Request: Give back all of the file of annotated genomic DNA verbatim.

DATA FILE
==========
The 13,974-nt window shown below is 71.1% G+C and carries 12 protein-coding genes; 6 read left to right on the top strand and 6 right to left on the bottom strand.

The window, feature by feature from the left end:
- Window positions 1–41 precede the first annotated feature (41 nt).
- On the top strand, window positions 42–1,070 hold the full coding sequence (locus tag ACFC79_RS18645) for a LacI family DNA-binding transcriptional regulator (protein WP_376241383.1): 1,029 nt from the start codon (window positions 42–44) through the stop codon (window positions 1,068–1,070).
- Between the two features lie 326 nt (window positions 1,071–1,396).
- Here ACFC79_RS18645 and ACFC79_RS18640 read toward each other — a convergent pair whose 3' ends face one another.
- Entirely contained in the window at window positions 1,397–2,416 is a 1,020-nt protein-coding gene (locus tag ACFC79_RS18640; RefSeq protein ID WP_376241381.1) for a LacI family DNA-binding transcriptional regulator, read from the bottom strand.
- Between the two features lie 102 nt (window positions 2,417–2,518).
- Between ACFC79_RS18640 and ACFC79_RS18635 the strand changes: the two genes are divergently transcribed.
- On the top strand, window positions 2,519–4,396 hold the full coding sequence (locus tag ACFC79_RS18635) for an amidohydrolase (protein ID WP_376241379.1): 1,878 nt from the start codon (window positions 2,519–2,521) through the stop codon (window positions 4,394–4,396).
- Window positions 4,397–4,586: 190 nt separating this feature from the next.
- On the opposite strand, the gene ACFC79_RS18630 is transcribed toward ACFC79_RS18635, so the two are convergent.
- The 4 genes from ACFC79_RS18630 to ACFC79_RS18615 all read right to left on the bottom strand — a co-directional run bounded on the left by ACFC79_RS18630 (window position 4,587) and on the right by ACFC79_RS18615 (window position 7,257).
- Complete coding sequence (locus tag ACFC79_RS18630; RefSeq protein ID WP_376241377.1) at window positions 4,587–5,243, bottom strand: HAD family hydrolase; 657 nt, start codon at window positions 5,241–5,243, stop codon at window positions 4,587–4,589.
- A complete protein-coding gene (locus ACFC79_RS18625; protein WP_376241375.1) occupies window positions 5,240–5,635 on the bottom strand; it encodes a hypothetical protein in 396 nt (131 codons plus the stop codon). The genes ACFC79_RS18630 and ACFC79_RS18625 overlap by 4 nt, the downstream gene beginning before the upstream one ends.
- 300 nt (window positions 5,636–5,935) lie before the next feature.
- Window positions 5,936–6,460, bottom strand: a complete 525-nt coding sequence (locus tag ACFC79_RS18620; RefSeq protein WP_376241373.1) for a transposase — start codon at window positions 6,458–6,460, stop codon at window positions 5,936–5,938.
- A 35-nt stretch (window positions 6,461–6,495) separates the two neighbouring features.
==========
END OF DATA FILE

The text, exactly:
The 13,974-nt window shown below is 71.1% G+C and carries 12 protein-coding genes; 6 read left to right on the top strand and 6 right to left on the bottom strand.

The window, feature by feature from the left end:
- Window positions 1–41 precede the first annotated feature (41 nt).
- On the top strand, window positions 42–1,070 hold the full coding sequence (locus tag ACFC79_RS18645) for a LacI family DNA-binding transcriptional regulator (protein WP_376241383.1): 1,029 nt from the start codon (window positions 42–44) through the stop codon (window positions 1,068–1,070).
- Between the two features lie 326 nt (window positions 1,071–1,396).
- Here ACFC79_RS18645 and ACFC79_RS18640 read toward each other — a convergent pair whose 3' ends face one another.
- Entirely contained in the window at window positions 1,397–2,416 is a 1,020-nt protein-coding gene (locus tag ACFC79_RS18640; RefSeq protein ID WP_376241381.1) for a LacI family DNA-binding transcriptional regulator, read from the bottom strand.
- Between the two features lie 102 nt (window positions 2,417–2,518).
- Between ACFC79_RS18640 and ACFC79_RS18635 the strand changes: the two genes are divergently transcribed.
- On the top strand, window positions 2,519–4,396 hold the full coding sequence (locus tag ACFC79_RS18635) for an amidohydrolase (protein ID WP_376241379.1): 1,878 nt from the start codon (window positions 2,519–2,521) through the stop codon (window positions 4,394–4,396).
- Window positions 4,397–4,586: 190 nt separating this feature from the next.
- On the opposite strand, the gene ACFC79_RS18630 is transcribed toward ACFC79_RS18635, so the two are convergent.
- The 4 genes from ACFC79_RS18630 to ACFC79_RS18615 all read right to left on the bottom strand — a co-directional run bounded on the left by ACFC79_RS18630 (window position 4,587) and on the right by ACFC79_RS18615 (window position 7,257).
- Complete coding sequence (locus tag ACFC79_RS18630; RefSeq protein ID WP_376241377.1) at window positions 4,587–5,243, bottom strand: HAD family hydrolase; 657 nt, start codon at window positions 5,241–5,243, stop codon at window positions 4,587–4,589.
- A complete protein-coding gene (locus ACFC79_RS18625; protein WP_376241375.1) occupies window positions 5,240–5,635 on the bottom strand; it encodes a hypothetical protein in 396 nt (131 codons plus the stop codon). The genes ACFC79_RS18630 and ACFC79_RS18625 overlap by 4 nt, the downstream gene beginning before the upstream one ends.
- 300 nt (window positions 5,636–5,935) lie before the next feature.
- Window positions 5,936–6,460, bottom strand: a complete 525-nt coding sequence (locus tag ACFC79_RS18620; RefSeq protein WP_376241373.1) for a transposase — start codon at window positions 6,458–6,460, stop codon at window positions 5,936–5,938.
- A 35-nt stretch (window positions 6,461–6,495) separates the two neighbouring features.